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City Works to Remove Invasive Species
November 4th, 2014
Posted: Friday, October 31, 2014 4:55 am | Updated: 7:50 am, Fri Oct 31, 2014.
By Rosanne Boyett | 0 comments
GRANTS – The City of Grants is partnering with the Greater Rio Grande Watershed Alliance to remove salt cedar trees. City officials are anxious to begin effort to prevent the proliferation of tamarisk (known as salt cedar).
“The Alliance is supplying the funding,” reported City Manager Laura Jaramillo. “Mayor Martin Hicks offered to provide the long-arm excavator and an employee to operate the equipment as part of the City’s contribution.”
Grants Public Works Director Paul Pena, and Larry Winn, who is the McKinley County representative for the Alliance, and Jaramillo met on Monday, Oct. 27. The City Manager explained that the project involves contacting private landowners for permission, obtaining the required U.S. Army Corps of Engineers permits, and working with contractors who will cut the trees and treat the remaining stumps.
“We talked about some areas where the salt cedar is rampant,” said Jaramillo. “A lot of these trees are in open fields such as near Wal-Mart on the city’s east side. We also discussed the infestations near Mesa View Elementary School. It will probably require contractors to remove those because if we use the long-arm excavator, it will cause damage to the drainage area.”
The City, Lava Soil and Water District, and the Alliance are participating in an initiative to improve the riparian health of the Rio Grande watershed, which includes the Rio Puerco watershed.
“It looks like we will be able to start the removal project by December,” said Jaramillo yesterday. “Salt Cedar is a really fast growing plant that takes a lot of water from the ground. We need to use our water resources carefully.”
More about Salt Cedar
AN INVASIVE SPECIES
It is commonly believed that Tamarix (scientific name) disrupts the structure and stability of North American native plant communities and degrades native wildlife habitat, by outcompeting and replacing native plant species, increasing the saline content of soils, monopolizing limited sources of moisture, and increasing the frequency, intensity and effect of fires and floods. Individual plants may not consume larger quantities of water but large dense stands of tamarisk do consume more water than equivalent stands of native cottonwoods. Research on competition between tamarisk seedlings and co-occurring native trees has found that the seedlings are not competitive across a range of environments. Stands of mature trees effectively prevent native species from becoming established in the understory because reduced light, elevated salinity, and possibly changes to the soil biota.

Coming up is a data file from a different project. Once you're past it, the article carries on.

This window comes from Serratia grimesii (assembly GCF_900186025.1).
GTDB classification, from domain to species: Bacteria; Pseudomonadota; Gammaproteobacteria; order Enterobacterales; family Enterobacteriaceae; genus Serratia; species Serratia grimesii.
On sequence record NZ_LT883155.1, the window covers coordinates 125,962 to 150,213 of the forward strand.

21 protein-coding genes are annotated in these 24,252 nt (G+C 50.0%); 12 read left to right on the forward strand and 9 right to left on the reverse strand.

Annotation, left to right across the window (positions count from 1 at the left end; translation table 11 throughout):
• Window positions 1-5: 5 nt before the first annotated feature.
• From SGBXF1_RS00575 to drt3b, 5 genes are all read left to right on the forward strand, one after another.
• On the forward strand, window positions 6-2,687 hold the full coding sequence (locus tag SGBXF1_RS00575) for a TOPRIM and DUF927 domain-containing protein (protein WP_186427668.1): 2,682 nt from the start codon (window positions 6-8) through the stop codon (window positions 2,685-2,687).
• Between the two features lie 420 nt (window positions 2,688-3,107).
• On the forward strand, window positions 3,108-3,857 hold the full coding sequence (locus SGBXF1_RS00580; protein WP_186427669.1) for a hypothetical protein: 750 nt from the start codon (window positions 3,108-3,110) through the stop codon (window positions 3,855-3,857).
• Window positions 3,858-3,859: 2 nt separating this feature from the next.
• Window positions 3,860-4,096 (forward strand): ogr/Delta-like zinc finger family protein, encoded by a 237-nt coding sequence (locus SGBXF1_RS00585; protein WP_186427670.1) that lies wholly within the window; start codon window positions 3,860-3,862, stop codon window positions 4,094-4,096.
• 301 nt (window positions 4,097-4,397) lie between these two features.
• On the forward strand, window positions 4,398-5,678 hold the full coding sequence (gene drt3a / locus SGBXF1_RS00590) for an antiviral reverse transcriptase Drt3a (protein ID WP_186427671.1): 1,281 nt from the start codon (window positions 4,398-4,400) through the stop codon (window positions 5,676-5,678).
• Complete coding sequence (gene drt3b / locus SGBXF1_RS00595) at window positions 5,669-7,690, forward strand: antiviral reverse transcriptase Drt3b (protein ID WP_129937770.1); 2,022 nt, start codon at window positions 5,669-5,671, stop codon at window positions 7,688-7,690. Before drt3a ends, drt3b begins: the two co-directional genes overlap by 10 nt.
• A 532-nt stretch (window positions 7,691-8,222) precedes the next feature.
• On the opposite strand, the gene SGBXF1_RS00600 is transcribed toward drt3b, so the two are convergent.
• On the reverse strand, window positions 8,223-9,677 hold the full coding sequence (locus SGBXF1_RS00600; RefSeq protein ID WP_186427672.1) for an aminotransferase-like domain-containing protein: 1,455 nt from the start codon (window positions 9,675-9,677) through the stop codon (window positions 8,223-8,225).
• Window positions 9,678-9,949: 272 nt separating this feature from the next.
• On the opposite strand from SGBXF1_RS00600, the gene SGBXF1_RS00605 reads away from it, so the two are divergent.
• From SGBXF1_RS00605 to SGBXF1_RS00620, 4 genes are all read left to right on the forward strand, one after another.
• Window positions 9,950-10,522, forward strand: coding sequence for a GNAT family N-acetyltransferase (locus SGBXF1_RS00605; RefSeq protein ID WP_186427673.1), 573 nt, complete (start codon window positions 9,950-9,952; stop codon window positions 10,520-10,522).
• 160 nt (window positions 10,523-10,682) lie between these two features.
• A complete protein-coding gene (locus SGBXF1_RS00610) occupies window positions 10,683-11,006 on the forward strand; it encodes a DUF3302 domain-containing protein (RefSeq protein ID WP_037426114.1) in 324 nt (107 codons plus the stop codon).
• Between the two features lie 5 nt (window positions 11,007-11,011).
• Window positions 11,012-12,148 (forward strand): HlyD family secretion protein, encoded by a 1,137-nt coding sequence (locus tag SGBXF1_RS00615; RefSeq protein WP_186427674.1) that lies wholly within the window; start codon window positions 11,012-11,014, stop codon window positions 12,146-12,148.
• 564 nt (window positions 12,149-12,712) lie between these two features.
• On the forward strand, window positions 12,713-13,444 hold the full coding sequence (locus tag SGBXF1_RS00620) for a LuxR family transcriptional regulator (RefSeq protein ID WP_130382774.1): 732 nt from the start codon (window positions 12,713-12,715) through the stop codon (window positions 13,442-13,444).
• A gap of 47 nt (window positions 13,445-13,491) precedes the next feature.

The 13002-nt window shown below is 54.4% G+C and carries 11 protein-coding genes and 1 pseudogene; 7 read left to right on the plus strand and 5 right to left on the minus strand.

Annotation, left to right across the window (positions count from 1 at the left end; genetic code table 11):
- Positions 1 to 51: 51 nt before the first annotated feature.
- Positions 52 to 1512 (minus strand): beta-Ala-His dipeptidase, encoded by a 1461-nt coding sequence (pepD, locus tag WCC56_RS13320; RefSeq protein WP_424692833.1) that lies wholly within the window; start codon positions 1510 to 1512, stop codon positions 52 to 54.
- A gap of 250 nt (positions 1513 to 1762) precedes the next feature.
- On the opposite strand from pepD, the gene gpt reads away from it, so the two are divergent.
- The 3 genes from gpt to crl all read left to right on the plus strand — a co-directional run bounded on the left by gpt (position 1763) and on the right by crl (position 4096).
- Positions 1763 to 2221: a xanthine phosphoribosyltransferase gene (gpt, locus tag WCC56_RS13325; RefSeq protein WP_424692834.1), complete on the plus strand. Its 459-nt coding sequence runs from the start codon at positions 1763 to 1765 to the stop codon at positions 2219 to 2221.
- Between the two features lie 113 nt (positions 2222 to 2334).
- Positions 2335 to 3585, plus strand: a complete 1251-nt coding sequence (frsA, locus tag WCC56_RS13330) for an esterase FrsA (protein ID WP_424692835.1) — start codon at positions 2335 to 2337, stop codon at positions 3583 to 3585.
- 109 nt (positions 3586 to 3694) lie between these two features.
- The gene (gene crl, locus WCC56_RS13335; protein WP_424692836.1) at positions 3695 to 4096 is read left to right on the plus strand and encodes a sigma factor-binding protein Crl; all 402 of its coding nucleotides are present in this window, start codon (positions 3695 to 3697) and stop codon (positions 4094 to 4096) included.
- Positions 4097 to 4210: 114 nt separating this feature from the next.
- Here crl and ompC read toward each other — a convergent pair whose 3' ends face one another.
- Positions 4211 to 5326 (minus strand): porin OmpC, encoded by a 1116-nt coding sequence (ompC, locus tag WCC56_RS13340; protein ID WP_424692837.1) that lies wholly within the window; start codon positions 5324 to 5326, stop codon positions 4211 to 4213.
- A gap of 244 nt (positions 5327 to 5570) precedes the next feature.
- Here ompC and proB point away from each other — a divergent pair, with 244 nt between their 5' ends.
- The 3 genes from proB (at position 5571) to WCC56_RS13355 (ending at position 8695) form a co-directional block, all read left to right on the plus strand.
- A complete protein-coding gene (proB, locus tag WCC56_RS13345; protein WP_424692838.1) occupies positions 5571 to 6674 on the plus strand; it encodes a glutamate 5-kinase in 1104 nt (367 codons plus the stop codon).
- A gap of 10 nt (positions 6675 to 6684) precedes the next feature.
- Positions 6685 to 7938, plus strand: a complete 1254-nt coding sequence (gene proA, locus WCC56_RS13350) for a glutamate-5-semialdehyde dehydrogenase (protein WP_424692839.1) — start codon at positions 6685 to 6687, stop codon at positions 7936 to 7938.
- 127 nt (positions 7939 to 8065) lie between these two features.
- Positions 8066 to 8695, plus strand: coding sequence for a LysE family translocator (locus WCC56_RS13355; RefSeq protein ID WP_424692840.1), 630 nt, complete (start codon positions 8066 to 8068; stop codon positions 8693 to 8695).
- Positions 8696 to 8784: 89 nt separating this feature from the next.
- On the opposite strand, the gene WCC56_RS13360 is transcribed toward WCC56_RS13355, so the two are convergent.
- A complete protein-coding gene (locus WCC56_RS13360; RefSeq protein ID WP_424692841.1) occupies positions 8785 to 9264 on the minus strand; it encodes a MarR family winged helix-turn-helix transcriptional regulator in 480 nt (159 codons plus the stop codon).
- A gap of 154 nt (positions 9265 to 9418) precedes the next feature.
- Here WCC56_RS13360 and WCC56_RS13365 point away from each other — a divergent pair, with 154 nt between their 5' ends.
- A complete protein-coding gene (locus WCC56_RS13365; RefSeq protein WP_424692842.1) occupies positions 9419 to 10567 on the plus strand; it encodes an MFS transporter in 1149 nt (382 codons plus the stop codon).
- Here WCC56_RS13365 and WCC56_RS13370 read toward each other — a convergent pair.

Tamarix has taken over large sections of riparian ecosystems in the western United States that were once home to native cottonwoods and willows, and are projected by some to spread well beyond the current range.
There are several ways to deal with pest populations of tamarisk. The National Park Service has used physically removing the plants, spraying them with herbicides, and introducing northern tamarisk beetles (Diorhabda carinulata) in the National Park System. This has been done in the Dinosaur National Monument in Utah and Colorado along the Green and Yampa Rivers. After years of study, the USDA Agricultural Research Service has found that the tamarisk beetles eat only the tamarisk, and starve when there is no more tamarisk available. No other native North American plants have been found to be eaten by the introduced tamarisk beetle. Progress is slow, but proves that containment of the tamarisk is possible in the long term, according to online sources.